Another resolution gave the Standing Committee on Trade and Globalization the mandate to recruit full or associate members of the 1-95 Corridor Coalition for the purpose of developing intelligent transportation systems applications, increasing collaboration, and promoting major international trade corridors in the northeast, particularly along the major routes in the region, such as interstate highways I-91, I-93, I-89 and I-87.

"A consensus was quickly reached among the governors and premiers on the need to explore measures to bring about new frontiers in regional cooperation, like the integration achieved several years ago in Europe," commented Quebec Premier Bernard Landry after the conference.

In one resolution, the participants gave a new mandate to the Standing Committee on Trade and Globalization to set up a mechanism to prevent trade disputes and establish direct dialogue between the parties involved. A request was also sent to the federal governments of Canada and the United States to consider a continental approach to the free circulation of goods and people. The aftermath of September 11, 2001, demonstrated the capital importance of fluid trans-border circulation.

Energy-related discussions, once again, revealed the broad scope of concerns in the area and the complexity of the problems. Everyone wants to strengthen the bases for cooperation, while taking regional differences and interests into account.

Several states and provinces also became parties to the International Emergency Management Assistance Memorandum of Understanding developed following the 1998 ice storm that hit southern Quebec. Quebec, New Brunswick, Massachusetts, Nova Scotia, Prince Edward Island, Maine, and New Hampshire are all parties to this agreement that provides for mutual assistance in managing emergency situations that threaten public safety.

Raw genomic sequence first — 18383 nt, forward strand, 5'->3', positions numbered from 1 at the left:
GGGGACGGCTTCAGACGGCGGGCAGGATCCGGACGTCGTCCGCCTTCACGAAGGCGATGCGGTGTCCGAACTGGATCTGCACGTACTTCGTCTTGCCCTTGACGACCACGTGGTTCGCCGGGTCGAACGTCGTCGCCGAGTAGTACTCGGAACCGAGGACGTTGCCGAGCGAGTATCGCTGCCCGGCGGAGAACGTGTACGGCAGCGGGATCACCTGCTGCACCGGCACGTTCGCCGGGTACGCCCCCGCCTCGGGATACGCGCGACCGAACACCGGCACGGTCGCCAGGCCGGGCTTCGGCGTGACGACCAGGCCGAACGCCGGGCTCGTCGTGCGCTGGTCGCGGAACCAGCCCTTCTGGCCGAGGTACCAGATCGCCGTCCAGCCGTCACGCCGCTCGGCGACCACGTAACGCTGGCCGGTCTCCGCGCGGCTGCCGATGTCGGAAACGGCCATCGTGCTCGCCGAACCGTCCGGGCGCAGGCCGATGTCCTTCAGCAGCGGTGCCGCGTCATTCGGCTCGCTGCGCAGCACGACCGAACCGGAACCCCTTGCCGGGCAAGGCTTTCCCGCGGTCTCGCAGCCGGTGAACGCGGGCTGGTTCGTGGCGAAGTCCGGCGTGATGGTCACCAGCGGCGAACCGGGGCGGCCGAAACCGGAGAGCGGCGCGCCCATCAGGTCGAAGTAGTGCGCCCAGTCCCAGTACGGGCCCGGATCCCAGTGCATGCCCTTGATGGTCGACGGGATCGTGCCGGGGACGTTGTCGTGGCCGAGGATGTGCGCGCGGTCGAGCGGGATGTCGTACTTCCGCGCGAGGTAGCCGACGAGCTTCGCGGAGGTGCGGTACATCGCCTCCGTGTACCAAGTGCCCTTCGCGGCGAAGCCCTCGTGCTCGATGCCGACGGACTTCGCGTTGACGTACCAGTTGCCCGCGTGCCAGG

The governors and premiers maintained their commitment to reduce greenhouse gas emissions in the northeastern part of the continent, in accordance with the Climate Change Action Plan. In addition, Quebec Premier Bernard Landry and Maine Governor Angus S. King signed a cross-border environmental cooperation agreement.

Quebec and Maine share a common border that is more than 300 km long, as well as a number of cross-border waterways. The agreement will preserve the environmental quality needed for economic development in the Chaudiere-Appalaches and Estrie regions. In addition, the new environmental agreement will encourage the exchanges that are already under way to develop tourism in the Chaudiere-Kennebek corridor.